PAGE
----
“Culture is a shared system of meaning, which functions as a process leading to automatic solutions to frequently recurring problems. This part of culture is unconscious or subconscious. These things we take for granted are called basic assumptions. Basic assumptions are so unconscious that we need help in recalling them.” (Fons Trompenaars on Cross Cultural Management, 1998)
To conclude, author would like to say that to avoid situations of ‘cultural shock’, Multi-national company (MNCs) tends to follow ‘Adaptation’ process instead of ‘Standardization’, and to come up with adapted marketing mix to avoid failure and to succeed in any foreign market.
For example, the Indians do not consume beef (for religious belief), which Mc Donald did not realized when they went international in India, for which they faced lots of agitation and losses. Later on they have to change their product strategy which should suits Indian market, by introducing chicken burgers instead of beef. Johnson’s floor wax (which made wooden floors very slippery) failed in Japan because they failed to take into account the Japanese custom of not wearing shoes at home. Product colours might mean different things across cultures, e.g. White is colour of mourning in Japan while black has similar symbolism in the USA and Europe; the equivalent colour in Singapore is green. Green and white and blue have sectarian connotations in Glasgow. A recent study showed that Cadbury’s dominant colour, purple is associated with luxury, style, sophistication, youth and femininity in Britain, but in Taiwan, it is perceived as warm, old, quiet, serious, a little sad but dignified.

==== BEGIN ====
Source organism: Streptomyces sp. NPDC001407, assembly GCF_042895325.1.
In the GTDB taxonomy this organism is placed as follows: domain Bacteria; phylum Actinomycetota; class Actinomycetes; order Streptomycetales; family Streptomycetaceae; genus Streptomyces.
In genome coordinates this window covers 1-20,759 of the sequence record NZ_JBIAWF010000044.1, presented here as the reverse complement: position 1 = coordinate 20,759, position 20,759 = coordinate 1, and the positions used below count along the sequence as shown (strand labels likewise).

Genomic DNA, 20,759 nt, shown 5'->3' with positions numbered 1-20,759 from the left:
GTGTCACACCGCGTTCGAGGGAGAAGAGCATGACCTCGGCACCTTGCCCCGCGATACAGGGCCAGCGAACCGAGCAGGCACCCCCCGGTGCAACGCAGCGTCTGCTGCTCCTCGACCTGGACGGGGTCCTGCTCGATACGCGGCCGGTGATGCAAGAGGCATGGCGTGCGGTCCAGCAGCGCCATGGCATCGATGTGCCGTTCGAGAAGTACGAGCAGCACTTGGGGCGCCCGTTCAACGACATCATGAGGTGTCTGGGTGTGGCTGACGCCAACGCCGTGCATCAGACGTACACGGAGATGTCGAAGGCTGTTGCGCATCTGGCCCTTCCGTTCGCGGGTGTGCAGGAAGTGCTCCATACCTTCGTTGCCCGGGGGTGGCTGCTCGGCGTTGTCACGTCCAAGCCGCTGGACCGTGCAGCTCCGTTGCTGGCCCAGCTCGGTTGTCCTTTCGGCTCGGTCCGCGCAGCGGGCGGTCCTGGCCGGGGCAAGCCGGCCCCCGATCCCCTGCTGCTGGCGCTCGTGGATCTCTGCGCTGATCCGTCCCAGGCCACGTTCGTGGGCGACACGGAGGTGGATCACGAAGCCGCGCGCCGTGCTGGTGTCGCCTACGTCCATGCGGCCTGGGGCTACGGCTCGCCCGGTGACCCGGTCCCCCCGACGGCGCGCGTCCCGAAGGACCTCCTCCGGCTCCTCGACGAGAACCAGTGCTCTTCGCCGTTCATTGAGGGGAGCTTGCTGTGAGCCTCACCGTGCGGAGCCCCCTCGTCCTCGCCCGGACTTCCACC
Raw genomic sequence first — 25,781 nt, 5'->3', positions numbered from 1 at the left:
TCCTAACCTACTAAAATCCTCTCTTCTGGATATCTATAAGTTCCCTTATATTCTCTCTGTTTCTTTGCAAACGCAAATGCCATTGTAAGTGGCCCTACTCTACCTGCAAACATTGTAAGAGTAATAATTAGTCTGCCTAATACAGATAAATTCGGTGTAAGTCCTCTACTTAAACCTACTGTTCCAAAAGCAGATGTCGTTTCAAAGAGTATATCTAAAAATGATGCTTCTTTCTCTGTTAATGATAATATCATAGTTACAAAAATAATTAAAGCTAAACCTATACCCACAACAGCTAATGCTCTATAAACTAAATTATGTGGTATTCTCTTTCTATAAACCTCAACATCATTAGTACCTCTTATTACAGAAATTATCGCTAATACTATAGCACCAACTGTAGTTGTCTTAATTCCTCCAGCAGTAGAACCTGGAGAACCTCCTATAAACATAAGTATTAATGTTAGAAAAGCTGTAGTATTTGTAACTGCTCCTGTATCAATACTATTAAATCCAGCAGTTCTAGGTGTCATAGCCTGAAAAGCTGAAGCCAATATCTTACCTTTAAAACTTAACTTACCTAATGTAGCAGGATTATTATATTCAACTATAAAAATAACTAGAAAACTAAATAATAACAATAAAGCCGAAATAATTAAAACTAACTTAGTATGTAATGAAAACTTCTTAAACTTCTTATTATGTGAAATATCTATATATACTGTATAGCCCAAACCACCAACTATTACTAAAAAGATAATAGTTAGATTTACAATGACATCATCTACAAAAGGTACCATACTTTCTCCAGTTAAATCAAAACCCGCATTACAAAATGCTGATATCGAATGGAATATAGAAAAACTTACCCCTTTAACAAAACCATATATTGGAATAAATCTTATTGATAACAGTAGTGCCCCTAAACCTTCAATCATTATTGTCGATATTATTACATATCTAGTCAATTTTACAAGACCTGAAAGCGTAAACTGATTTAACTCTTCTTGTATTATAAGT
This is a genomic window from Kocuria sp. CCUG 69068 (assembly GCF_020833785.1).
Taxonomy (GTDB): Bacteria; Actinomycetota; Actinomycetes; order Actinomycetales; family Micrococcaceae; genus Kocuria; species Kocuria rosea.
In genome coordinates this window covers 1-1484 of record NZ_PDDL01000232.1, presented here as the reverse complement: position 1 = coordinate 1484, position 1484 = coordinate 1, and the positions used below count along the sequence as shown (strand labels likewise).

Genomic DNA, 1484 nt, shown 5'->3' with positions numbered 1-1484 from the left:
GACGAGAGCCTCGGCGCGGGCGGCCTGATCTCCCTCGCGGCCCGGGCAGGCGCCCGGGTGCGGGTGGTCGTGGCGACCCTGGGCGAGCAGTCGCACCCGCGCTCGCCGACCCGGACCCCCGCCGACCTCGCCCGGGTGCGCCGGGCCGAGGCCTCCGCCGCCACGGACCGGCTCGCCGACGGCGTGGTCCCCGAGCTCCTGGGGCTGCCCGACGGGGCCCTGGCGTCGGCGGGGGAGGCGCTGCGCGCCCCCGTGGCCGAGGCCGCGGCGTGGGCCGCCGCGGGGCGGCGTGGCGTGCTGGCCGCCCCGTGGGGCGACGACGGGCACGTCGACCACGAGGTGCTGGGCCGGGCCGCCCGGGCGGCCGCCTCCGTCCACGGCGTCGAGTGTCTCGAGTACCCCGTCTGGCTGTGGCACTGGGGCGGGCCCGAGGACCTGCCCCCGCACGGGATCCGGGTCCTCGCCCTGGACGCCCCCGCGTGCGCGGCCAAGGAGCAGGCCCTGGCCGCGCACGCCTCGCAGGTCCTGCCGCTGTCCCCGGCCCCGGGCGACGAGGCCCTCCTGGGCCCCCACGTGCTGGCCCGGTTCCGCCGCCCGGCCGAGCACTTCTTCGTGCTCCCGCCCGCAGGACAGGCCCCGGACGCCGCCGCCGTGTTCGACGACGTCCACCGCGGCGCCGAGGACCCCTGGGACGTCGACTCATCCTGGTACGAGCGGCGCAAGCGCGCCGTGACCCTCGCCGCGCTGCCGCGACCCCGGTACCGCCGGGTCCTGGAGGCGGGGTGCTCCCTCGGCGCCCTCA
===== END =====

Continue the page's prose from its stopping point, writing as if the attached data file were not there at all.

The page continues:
Thus, companies while entering international markets have to take care of nitty-gritty of culture and the consequences which can come up later on if they do not adapt themselves according to respective market’s culture.